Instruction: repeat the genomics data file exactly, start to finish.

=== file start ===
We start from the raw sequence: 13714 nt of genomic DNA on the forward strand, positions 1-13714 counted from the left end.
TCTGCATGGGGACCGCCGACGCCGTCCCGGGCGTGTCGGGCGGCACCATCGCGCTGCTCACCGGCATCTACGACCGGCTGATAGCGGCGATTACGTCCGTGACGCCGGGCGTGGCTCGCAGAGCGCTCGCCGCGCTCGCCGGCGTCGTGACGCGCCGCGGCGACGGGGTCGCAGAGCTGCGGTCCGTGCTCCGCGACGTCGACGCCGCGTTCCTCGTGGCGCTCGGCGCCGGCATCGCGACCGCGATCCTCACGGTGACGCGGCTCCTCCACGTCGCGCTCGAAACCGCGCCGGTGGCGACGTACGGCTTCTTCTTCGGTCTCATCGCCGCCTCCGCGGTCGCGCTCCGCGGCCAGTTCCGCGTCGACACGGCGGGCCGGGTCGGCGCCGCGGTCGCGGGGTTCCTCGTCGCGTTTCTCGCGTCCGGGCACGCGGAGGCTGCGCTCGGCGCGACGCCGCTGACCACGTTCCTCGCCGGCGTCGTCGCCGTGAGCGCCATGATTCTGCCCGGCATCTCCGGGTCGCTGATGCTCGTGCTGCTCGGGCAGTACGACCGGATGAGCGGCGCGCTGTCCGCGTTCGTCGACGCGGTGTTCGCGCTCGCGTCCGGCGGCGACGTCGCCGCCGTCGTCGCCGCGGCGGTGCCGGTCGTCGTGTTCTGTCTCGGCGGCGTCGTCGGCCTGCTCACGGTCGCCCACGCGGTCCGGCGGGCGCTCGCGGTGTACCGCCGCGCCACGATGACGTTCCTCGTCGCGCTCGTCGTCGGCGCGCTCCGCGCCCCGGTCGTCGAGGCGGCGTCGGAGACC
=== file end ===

We start from the raw sequence: 13714 nt of genomic DNA on the forward strand, positions 1-13714 counted from the left end.
TCTGCATGGGGACCGCCGACGCCGTCCCGGGCGTGTCGGGCGGCACCATCGCGCTGCTCACCGGCATCTACGACCGGCTGATAGCGGCGATTACGTCCGTGACGCCGGGCGTGGCTCGCAGAGCGCTCGCCGCGCTCGCCGGCGTCGTGACGCGCCGCGGCGACGGGGTCGCAGAGCTGCGGTCCGTGCTCCGCGACGTCGACGCCGCGTTCCTCGTGGCGCTCGGCGCCGGCATCGCGACCGCGATCCTCACGGTGACGCGGCTCCTCCACGTCGCGCTCGAAACCGCGCCGGTGGCGACGTACGGCTTCTTCTTCGGTCTCATCGCCGCCTCCGCGGTCGCGCTCCGCGGCCAGTTCCGCGTCGACACGGCGGGCCGGGTCGGCGCCGCGGTCGCGGGGTTCCTCGTCGCGTTTCTCGCGTCCGGGCACGCGGAGGCTGCGCTCGGCGCGACGCCGCTGACCACGTTCCTCGCCGGCGTCGTCGCCGTGAGCGCCATGATTCTGCCCGGCATCTCCGGGTCGCTGATGCTCGTGCTGCTCGGGCAGTACGACCGGATGAGCGGCGCGCTGTCCGCGTTCGTCGACGCGGTGTTCGCGCTCGCGTCCGGCGGCGACGTCGCCGCCGTCGTCGCCGCGGCGGTGCCGGTCGTCGTGTTCTGTCTCGGCGGCGTCGTCGGCCTGCTCACGGTCGCCCACGCGGTCCGGCGGGCGCTCGCGGTGTACCGCCGCGCCACGATGACGTTCCTCGTCGCGCTCGTCGTCGGCGCGCTCCGCGCCCCGGTCGTCGAGGCGGCGTCGGAGACC